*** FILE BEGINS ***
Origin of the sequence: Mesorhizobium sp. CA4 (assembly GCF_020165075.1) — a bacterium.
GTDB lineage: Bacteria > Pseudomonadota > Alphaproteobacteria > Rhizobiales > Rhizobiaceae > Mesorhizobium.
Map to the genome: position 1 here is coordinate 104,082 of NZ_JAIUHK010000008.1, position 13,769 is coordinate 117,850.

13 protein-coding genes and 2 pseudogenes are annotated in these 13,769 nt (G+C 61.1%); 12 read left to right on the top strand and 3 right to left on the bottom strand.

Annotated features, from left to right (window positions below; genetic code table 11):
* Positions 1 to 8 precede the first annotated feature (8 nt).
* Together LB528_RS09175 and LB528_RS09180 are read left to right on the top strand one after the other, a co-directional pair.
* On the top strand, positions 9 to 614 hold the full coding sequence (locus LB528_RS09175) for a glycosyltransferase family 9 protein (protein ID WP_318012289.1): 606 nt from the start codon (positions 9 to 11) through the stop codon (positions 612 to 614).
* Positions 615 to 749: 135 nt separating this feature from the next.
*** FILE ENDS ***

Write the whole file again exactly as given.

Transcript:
Origin of the sequence: Mesorhizobium sp. CA4 (assembly GCF_020165075.1) — a bacterium.
GTDB lineage: Bacteria > Pseudomonadota > Alphaproteobacteria > Rhizobiales > Rhizobiaceae > Mesorhizobium.
Map to the genome: position 1 here is coordinate 104,082 of NZ_JAIUHK010000008.1, position 13,769 is coordinate 117,850.

13 protein-coding genes and 2 pseudogenes are annotated in these 13,769 nt (G+C 61.1%); 12 read left to right on the top strand and 3 right to left on the bottom strand.

Annotated features, from left to right (window positions below; genetic code table 11):
* Positions 1 to 8 precede the first annotated feature (8 nt).
* Together LB528_RS09175 and LB528_RS09180 are read left to right on the top strand one after the other, a co-directional pair.
* On the top strand, positions 9 to 614 hold the full coding sequence (locus LB528_RS09175) for a glycosyltransferase family 9 protein (protein ID WP_318012289.1): 606 nt from the start codon (positions 9 to 11) through the stop codon (positions 612 to 614).
* Positions 615 to 749: 135 nt separating this feature from the next.